Salvini Slams Italian Government For Giving Publicity and Cash To Terrorist Group

Italy's Interior Minister Matteo Salvini looks on as he addresses a press conference alongside Hungary's Prime Minister Viktor Orban following a meeting in Milan on August 28, 2018. (Photo by MARCO BERTORELLO / AFP) (Photo credit should read MARCO BERTORELLO/AFP/Getty Images)

Populist Senator Matteo Salvini has slammed the Italian government for handing over millions of euros and giving publicity to Somalian terrorist group al-Shabab for the return of kidnapped aid worker Silvia Romano.

Senator Salvini commented on the case saying,” Yesterday was Mother’s Day, it was the feast of joy for Silvia Romano’s family, but then some questions must certainly be answered.”

“I remember softly that the money for the ransom would have been collected by a terrorist association that killed thousands of people with attacks and car bombs,” he said in a radio interview Monday, Il Giornale reports.

“If I had been in government I would have kept a lower profile, a more sober return would have avoided free publicity for those infamous people who killed so many people in the name of religion,” Salvini added.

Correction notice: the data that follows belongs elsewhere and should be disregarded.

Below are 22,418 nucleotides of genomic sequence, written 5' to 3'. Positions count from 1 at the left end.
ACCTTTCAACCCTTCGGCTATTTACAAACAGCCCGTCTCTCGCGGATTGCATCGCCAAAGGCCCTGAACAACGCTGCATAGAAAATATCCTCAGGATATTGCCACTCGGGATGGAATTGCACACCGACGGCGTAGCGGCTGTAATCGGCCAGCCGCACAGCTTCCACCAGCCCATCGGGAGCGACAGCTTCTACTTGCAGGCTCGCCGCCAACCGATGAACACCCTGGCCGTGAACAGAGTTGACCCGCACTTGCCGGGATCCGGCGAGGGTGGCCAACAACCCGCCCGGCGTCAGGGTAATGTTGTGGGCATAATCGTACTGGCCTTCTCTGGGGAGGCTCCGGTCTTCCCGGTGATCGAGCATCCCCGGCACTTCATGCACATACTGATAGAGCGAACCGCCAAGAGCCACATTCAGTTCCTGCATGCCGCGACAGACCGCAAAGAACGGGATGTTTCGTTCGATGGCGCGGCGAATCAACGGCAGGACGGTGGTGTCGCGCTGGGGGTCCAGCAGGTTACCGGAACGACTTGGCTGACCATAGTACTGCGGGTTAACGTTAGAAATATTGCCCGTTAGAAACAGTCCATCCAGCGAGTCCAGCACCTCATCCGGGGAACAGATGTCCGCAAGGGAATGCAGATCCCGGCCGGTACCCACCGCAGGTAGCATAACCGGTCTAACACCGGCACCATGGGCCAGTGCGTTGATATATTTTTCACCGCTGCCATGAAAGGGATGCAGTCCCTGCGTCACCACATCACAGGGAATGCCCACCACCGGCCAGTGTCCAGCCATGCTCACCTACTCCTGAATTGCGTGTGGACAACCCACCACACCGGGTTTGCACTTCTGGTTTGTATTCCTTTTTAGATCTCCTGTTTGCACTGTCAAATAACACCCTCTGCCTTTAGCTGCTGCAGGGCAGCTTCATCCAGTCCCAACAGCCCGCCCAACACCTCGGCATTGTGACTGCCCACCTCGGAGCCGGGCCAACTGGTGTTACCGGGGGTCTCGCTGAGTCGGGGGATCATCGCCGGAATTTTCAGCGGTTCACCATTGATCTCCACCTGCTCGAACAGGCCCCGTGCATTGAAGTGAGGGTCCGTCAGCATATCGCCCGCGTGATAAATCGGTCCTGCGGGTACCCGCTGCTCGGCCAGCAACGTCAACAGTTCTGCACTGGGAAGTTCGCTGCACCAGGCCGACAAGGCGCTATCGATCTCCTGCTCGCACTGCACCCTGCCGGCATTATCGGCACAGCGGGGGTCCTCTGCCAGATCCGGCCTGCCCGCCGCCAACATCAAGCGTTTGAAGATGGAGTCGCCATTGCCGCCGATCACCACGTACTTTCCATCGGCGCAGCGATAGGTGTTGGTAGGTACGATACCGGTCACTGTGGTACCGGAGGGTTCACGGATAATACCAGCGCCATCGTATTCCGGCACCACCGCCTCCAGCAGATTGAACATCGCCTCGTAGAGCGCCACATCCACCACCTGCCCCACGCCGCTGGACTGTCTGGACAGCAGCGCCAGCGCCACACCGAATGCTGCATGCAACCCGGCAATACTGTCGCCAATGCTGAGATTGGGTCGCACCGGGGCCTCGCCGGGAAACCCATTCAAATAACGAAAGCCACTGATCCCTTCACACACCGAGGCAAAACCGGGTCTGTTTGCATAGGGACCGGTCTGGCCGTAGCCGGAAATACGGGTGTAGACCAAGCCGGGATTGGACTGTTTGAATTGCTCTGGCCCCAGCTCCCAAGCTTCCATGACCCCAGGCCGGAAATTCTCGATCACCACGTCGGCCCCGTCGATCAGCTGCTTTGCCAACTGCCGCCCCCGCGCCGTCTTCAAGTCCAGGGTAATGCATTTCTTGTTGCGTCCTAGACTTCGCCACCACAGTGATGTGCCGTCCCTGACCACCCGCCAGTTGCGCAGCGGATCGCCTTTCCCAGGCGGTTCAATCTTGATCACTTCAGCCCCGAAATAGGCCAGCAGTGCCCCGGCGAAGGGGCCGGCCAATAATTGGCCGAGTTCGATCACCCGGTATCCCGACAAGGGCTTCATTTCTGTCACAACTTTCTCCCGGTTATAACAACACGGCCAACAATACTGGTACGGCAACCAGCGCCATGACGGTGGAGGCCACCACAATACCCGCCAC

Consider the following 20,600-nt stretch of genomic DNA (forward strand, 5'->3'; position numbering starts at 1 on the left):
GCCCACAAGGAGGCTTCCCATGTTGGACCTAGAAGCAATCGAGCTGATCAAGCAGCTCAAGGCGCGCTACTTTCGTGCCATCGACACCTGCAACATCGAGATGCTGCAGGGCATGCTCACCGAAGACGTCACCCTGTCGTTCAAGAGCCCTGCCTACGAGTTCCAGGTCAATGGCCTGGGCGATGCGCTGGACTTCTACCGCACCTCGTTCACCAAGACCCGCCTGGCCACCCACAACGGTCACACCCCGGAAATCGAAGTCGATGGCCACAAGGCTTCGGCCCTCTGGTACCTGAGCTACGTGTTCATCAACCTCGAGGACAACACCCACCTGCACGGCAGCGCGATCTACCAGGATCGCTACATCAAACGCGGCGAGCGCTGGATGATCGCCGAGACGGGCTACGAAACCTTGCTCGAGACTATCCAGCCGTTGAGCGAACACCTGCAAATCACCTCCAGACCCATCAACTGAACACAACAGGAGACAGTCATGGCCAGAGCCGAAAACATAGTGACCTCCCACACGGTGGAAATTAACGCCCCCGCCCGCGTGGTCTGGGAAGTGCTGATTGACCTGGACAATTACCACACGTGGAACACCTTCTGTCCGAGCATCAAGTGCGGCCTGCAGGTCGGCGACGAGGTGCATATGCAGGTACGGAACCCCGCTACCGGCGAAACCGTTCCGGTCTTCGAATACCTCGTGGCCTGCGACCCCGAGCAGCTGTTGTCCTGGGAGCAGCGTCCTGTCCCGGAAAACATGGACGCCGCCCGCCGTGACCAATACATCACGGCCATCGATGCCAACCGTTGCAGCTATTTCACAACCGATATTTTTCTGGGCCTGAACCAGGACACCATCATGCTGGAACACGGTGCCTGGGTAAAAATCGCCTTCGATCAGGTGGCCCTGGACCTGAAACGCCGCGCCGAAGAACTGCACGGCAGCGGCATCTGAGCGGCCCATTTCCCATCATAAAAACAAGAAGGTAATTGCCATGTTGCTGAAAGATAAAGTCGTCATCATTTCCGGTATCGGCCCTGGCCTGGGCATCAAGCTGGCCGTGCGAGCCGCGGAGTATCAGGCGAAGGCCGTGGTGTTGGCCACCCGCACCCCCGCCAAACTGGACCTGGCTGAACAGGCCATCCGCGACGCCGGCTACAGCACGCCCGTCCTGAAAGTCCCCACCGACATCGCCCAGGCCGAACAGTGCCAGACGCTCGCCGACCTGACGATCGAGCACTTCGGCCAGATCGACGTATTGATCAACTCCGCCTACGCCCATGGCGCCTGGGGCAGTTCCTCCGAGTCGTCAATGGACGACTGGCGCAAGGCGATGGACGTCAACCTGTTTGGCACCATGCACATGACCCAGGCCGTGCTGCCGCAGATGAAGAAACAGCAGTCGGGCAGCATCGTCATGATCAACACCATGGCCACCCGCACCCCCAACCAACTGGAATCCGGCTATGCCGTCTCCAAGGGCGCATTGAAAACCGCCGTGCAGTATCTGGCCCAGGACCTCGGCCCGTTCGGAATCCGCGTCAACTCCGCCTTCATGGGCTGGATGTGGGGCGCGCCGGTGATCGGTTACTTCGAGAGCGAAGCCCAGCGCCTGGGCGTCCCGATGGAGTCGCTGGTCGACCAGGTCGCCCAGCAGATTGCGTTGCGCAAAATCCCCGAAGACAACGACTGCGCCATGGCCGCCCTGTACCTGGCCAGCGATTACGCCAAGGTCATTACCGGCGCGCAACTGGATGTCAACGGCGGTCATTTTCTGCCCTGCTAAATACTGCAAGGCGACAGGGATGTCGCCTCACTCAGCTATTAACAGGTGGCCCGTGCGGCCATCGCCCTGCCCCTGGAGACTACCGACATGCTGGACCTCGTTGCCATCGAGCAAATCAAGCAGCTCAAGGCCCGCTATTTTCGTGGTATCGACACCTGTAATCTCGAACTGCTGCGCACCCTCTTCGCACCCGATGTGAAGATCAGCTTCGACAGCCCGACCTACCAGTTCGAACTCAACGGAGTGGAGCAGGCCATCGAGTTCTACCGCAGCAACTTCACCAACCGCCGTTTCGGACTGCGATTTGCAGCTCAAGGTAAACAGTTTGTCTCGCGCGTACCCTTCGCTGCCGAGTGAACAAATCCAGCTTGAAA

Giorgia Meloni, a close ally of Salvini and leader of the national-conservative Brothers of Italy (FdI), agreed with the League (Lega) leader and said, “it would be a tragedy if the message passed along is that kidnapping Italians can be vaguely profitable.”

“Instead we need to give the absolutely clear signal that kidnapping Italians is not a good idea, otherwise we obviously risk thousands of our compatriots around the world being seen as a good deal,” she said.

Ms Romano, who was kidnapped in Kenya in 2018 and returned to Italy on Sunday, revealed that she had also converted to Islam while a captive of the radical Islamic terrorist group upon her return to her home country.

Romano explained that she had changed her name to “Aisha” and insisted that her conversion to Islam had been of her own accord and she had not been forced by her captors.

“I was always in a room alone, I slept on the floor on some sheets. They didn’t beat me and I never suffered violence,” she said and added, ” wasn’t forced to do anything. They gave me food and when they entered the room the kidnappers always had their faces covered. They spoke in a language I don’t know, I believe in a dialect.”
The case bears similarity to that of Canadian journalist Amanda Lindhout, who also converted to Islam after being kidnapped in Somalia in August of 2008.

Lindhout, by contrast, had been victim of sexual and physical violence by her captors. Ali Omar Ader, the main figure behind her kidnapping was later arrested in 2015 and sentenced 15 years in prison for his role in the affair.

Follow Chris Tomlinson on Twitter at @TomlinsonCJ or email at ctomlinson(at)


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